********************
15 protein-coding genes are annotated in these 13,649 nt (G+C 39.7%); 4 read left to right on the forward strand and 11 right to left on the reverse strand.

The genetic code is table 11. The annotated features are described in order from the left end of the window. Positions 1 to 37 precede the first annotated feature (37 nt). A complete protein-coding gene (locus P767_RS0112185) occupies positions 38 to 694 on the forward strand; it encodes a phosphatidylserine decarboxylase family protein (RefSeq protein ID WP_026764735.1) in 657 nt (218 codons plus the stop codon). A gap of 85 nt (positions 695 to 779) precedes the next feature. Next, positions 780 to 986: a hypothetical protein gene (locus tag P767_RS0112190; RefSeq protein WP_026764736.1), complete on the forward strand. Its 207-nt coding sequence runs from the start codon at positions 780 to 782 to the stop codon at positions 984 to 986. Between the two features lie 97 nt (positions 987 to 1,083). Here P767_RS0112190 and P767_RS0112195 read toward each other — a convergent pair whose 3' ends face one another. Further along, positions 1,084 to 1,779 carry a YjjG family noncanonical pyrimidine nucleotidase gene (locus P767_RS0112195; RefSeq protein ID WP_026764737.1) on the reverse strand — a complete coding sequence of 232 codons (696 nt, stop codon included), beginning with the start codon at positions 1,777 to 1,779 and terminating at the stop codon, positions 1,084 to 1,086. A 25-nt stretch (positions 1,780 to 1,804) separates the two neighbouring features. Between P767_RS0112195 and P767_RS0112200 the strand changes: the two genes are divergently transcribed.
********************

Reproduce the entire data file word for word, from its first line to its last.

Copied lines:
15 protein-coding genes are annotated in these 13,649 nt (G+C 39.7%); 4 read left to right on the forward strand and 11 right to left on the reverse strand.

The genetic code is table 11. The annotated features are described in order from the left end of the window. Positions 1 to 37 precede the first annotated feature (37 nt). A complete protein-coding gene (locus P767_RS0112185) occupies positions 38 to 694 on the forward strand; it encodes a phosphatidylserine decarboxylase family protein (RefSeq protein ID WP_026764735.1) in 657 nt (218 codons plus the stop codon). A gap of 85 nt (positions 695 to 779) precedes the next feature. Next, positions 780 to 986: a hypothetical protein gene (locus tag P767_RS0112190; RefSeq protein WP_026764736.1), complete on the forward strand. Its 207-nt coding sequence runs from the start codon at positions 780 to 782 to the stop codon at positions 984 to 986. Between the two features lie 97 nt (positions 987 to 1,083). Here P767_RS0112190 and P767_RS0112195 read toward each other — a convergent pair whose 3' ends face one another. Further along, positions 1,084 to 1,779 carry a YjjG family noncanonical pyrimidine nucleotidase gene (locus P767_RS0112195; RefSeq protein ID WP_026764737.1) on the reverse strand — a complete coding sequence of 232 codons (696 nt, stop codon included), beginning with the start codon at positions 1,777 to 1,779 and terminating at the stop codon, positions 1,084 to 1,086. A 25-nt stretch (positions 1,780 to 1,804) separates the two neighbouring features. Between P767_RS0112195 and P767_RS0112200 the strand changes: the two genes are divergently transcribed.